Presentation on theme: "Environmental Chemistry IB Option E Part 1: Atmospheric Pollution."— Presentation transcript:
Environmental Chemistry IB Option E Part 1: Atmospheric Pollution
Unpolluted Air 78% N 2 21% O 2 1.0% Ar 0.03% CO 2
AIR POLLUTION Primary air pollutants – harmful substances released into the air that are not normally present Secondary air pollutants – harmful compounds formed when primary pollutants react in air
Carbon monoxide (CO) Natural Source: Incomplete oxidation of methane CH 4 + 1½O 2 CO + 2H 2 O
Carbon monoxide (CO) Anthropogenic (man-made) Source: Incomplete combustion of fossil fuels Ex: C 8 H 18 + 8½O 2 8CO + 9H 2 O
Carbon monoxide (CO) Effect on health: Prevents hemoglobin from carrying oxygen by forming carboxyhemoglobin
Carbon monoxide (CO) Methods of reduction: Use of lean burn engine Thermal exhaust reactor Catalytic converter
Oxides of nitrogen - NO x Natural Source: Electrical storms and biological processes
Oxides of nitrogen - NO x Anthropogenic (man-made) Source: At high temperatures inside internal combustion engines N 2 + O 2 2NO
Oxides of nitrogen - NO x Effect on health: Respiratory irritant leading to respiratory tract infections
Oxides of nitrogen - NO x Methods of reduction: Use of lean burn engine Recirculation of exhaust gases Catalytic converter
Thermal exhaust reactor Exhaust from the car engine is combined with more air and reacts due to the heat of the exhaust gases. CO is converted into CO 2 and unburned hydrocarbons are also combusted. 2CO (g) + O 2 (g) 2CO 2 (g)
Lean burn engines By adjusting the carburetor the ratio of air:fuel can be altered. The higher the ratio the less CO emitted as more complete combustion occurs. Unfortunately, this produces higher temperatures so more NO x is produced. At lower ratios less NO x but more CO will be emitted.
Catalytic converter The hot exhaust gases are passed over a catalyst of platinum, rhodium or palladium. These fully oxidize CO and unburned VOCs, and also catalyze the rxn between CO and NO. 2CO (g) + 2NO (g) 2CO 2 (g)
Alkaline scrubbing & limestone- based fluidized beds Some sulfur is present in coal as metal sulfides (i.e. FeS) and can be physically removed by crushing coal and mixing with water. The more dense sulfides sink to the bottom and the cleaned coal can be skimmed off. Sulfur is also removed from oil before it is refined by converting it into hydrogen sulfide (H 2 S).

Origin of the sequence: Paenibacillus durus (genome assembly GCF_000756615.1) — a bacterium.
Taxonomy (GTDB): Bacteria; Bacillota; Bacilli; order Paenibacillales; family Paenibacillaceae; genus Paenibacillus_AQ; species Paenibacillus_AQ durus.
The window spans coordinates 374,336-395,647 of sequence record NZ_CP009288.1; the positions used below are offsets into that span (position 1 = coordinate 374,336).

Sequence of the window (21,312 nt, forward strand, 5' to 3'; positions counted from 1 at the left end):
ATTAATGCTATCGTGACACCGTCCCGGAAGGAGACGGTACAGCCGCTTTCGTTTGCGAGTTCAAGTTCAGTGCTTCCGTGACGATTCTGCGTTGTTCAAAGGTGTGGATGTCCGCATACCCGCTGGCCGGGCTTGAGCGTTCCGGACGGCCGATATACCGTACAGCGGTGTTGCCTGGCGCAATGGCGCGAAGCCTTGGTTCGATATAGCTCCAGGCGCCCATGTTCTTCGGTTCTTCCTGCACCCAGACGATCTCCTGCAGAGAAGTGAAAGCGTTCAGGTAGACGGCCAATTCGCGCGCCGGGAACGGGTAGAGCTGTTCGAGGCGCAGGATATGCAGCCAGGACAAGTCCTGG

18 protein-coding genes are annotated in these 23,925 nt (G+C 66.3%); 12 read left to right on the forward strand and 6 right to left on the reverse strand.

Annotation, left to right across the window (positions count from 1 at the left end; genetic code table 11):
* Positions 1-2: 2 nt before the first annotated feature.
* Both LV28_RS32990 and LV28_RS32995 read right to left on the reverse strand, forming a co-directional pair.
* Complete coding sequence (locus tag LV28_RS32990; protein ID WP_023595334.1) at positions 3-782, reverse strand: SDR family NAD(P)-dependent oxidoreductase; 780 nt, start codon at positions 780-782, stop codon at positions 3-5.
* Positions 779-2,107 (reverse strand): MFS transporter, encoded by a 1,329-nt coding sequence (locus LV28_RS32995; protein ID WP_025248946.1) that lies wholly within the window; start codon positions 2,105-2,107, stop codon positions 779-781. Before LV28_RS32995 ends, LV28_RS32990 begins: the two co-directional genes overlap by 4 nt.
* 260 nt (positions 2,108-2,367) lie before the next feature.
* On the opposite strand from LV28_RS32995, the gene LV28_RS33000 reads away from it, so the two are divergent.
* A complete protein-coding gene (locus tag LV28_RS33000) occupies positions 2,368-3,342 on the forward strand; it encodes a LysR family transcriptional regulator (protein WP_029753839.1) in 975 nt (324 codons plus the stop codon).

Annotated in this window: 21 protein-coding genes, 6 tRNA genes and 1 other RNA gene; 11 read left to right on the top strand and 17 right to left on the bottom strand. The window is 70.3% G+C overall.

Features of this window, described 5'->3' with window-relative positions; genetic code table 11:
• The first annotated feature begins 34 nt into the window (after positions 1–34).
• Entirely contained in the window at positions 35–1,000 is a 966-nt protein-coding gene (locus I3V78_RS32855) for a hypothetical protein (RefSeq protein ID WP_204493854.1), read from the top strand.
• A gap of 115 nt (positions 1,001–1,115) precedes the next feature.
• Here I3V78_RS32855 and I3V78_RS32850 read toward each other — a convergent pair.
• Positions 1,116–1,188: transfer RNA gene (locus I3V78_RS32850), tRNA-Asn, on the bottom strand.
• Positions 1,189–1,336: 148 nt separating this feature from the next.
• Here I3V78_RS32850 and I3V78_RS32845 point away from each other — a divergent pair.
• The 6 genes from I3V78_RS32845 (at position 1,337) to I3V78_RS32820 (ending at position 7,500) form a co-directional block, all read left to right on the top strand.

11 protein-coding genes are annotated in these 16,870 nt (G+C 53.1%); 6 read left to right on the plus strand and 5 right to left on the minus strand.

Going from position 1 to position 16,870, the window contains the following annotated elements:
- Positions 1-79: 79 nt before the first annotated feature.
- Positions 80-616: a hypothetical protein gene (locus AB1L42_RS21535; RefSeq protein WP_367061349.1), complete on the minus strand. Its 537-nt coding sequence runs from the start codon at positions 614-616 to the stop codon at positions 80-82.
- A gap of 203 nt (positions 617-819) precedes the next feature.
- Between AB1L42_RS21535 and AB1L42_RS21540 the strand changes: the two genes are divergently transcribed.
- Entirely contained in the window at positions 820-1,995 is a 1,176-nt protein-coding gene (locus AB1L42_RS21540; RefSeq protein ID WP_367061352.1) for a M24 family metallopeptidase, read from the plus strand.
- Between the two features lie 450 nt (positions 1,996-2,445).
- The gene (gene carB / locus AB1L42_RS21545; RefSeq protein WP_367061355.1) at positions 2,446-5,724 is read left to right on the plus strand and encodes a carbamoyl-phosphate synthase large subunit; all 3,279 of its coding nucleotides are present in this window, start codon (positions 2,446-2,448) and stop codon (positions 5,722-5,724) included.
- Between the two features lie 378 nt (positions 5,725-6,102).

Alkaline scrubbing & limestone- based fluidized beds Sulfur dioxide (SO 2 ) can be removed from the exhaust of coal burning plants by “scrubbing” with an alkaline slurry of limestone (CaCO 3 ) and lime (CaO). The resulting sludge is used for landfill or as gypsum (CaSO 4 2H 2 O) to make plasterboard (drywall). CaCO 3 (s) + SO 2 (g) CaSO 3 (s) + CO 2 (g) CaO (s) + SO 2 (g) CaSO 3 (s) 2CaSO 3 (s) + O 2 (g) + 4H 2 O (g) 2CaSO 4 2H 2 O (s)
Alkaline scrubbing & limestone- based fluidized beds CaCO 3 (s) + SO 2 (g) CaSO 3 (s) + CO 2 (g) CaO (s) + SO 2 (g) CaSO 3 (s) 2CaSO 3 (s) + O 2 (g) + 4H 2 O (g) 2CaSO 4 2H 2 O (s)
Alkaline scrubbing & limestone- based fluidized beds A more modern method known as fluidized bed combustion involves burning the coal on a bed of limestone which removes the sulfur as CaSO 3 or CaSO 4 as the coal burns.
Electrostatic precipitation Particulates are solid or liquid particles suspended in the air. Larger particles can be allowed to settle under the influence of gravity in sedimentation chambers. For smaller particles, an electrostatic precipitation chamber can be used. The charged particulates are attracted to the oppositely charged electrodes, which are shaken periodically so that aggregated particulates fall to the bottom of the precipitator where they can be removed.
Acid deposition Acid deposition refers to the process by which acidic particles, gases and precipitation leave the atmosphere.
Acid deposition Both wet deposition (acid rain, fog and snow) and dry deposition (acidic gases and particles) occur.
Acid deposition Rain is naturally acidic because of dissolved CO 2, but acid rain has a pH of <5.6. True acid deposition is caused by oxides of nitrogen and oxides of sulfur
Acid deposition True acid deposition is caused by oxides of nitrogen and oxides of sulfur (NO x & SO x ) Coal plants
Oxides of Sulfur (SO x ) (Memorize rxns.) Sulfur dioxide occurs naturally from volcanoes and is produced industrially from the combustion of sulfur- containing fossil fuels and the smelting of sulfide ores. S (s) + O 2 (g) SO 2 (g) In the presence of sunlight, sulfur dioxide is oxidized to sulfur trioxide. SO 2 (g) + ½O 2 (g) SO 3 (g) The oxides can react with water in the air to form sulfurous acid and sulfuric acid: SO 2 (g) + H 2 O (l) H 2 SO 3 (aq) and SO 3 (g) + H 2 O (l) H 2 SO 4 (aq)